Matt Bomer Matt Bomer

2014 will undoubtedly go down as a memorable year for Matt Bomer. In May, he earned some of the best reviews of his career for his haunting and heartbreaking performance as AIDS victim Felix Turner in HBO's acclaimed film The Normal Heart. A month later, he won a Critics' Choice Award, and an Emmy nomination — his first — followed soon after. However, this year is also significant for a more "bittersweet" reason, as Bomer puts it.

"It's closure to the longest gig I've had in my career thus far," Bomer tells about the final season of White Collar, which kicks off Thursday at 9/8c on USA. "It's really the job that gave me a career as an actor and I'll always be indebted to [creator] Jeff Eastin and the producers at Fox and USA that gave me the vote of confidence to play this role. For me, White Collar will always be a holistic part of my career."

The last time viewers saw Bomer's enigmatic con artist-turned-FBI informant Neal Caffrey, he was being kidnapped against his will — a development that the actor says will be resolved "relatively quickly" in the new batch of episodes. "Thank God, because that would be a really boring six episodes if he was kidnapped the entire time," he adds with a laugh.

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Indeed, anyone who saw White Collar's Season 5 finale wouldn't have guessed that the beloved series was nearing its curtain call. But after prolonged negotiations, the show was picked up in March for a shortened six-episode sixth season. "I feel like at a certain point in any series you have to start thinking about, 'What's your main motivation in telling the stories? Do you still have fresh stories to tell? Or are the motives mainly financial?' Those are all questions that are above my pay grade," Bomer says about the decision to end the series.

Regardless of why the show is ending, the actor is optimistic that fans will like what they see in the final episodes. "I think the writers were able to tap into a lot of the dynamics in the show that people have responded to over the years and try to give everybody a little taste of things they liked over the course of the series," he says. "It is kind of difficult to do that in only six episodes, to be honest with you, but I think they did a great job of trying to get it all in there."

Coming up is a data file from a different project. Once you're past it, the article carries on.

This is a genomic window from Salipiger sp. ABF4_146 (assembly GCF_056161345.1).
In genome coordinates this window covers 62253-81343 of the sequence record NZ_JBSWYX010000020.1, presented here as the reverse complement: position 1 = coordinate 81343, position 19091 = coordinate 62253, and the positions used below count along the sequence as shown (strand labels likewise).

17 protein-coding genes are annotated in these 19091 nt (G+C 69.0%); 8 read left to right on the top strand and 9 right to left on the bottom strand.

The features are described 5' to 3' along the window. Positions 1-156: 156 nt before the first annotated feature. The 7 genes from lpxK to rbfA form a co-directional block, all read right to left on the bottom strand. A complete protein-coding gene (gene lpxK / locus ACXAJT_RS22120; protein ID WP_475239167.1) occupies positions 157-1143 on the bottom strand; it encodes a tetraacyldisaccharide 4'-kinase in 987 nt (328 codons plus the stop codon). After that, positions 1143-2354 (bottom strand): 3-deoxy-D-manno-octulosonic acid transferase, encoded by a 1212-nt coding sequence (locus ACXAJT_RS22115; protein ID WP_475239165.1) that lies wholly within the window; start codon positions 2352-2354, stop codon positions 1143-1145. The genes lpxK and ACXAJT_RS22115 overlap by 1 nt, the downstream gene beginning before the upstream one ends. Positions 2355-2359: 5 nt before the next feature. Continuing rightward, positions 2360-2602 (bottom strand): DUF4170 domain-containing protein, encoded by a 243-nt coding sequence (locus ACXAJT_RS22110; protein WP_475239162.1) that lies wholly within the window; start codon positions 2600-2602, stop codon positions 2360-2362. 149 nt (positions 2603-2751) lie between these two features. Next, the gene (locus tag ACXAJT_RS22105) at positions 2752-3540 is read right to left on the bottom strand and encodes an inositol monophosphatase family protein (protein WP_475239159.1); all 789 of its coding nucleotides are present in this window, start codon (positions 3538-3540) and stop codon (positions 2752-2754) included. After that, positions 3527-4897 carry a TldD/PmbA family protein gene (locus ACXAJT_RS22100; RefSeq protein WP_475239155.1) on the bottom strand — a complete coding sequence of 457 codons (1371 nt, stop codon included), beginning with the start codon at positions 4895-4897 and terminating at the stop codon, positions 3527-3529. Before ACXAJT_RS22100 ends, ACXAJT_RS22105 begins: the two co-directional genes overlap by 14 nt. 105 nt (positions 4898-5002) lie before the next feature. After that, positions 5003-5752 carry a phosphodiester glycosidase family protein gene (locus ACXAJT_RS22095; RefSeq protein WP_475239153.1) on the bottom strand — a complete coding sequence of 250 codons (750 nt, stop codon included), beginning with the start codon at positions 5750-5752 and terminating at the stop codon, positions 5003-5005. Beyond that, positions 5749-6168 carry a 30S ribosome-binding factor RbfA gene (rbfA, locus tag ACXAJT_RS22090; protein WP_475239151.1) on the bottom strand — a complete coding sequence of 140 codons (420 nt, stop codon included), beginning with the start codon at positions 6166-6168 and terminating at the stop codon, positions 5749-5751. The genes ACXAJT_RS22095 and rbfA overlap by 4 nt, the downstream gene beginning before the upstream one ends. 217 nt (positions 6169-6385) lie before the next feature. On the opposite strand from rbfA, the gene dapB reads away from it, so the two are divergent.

White Collar's impending conclusion is a sad blow for fans, but the series' swan song comes right as Bomer's career is heating up. In the wake of his much-buzzed-about performance in The Normal Heart, the actor has a wide array of film projects lined up, including an indie biopic about four-time Oscar nominee Montgomery Clift, in which he plays the lead role, and the period action-drama The Nice Guys, which also stars Ryan Gosling and Russell Crowe. And then there's the sequel to the campy 2012 box office hit Magic Mike. "For me, I'm always really aware when I see a sequel [of whether] it was done just to make a paycheck for people," he says. "When I read the script, it was very evident to me early on that [co-writer] Reid Carolin and [director] Gregory Jacobs and [co-writer] Channing [Tatum] really wanted to tell this story for the right reasons. It was new and fresh and unlike anything I had read at a studio in my entire career."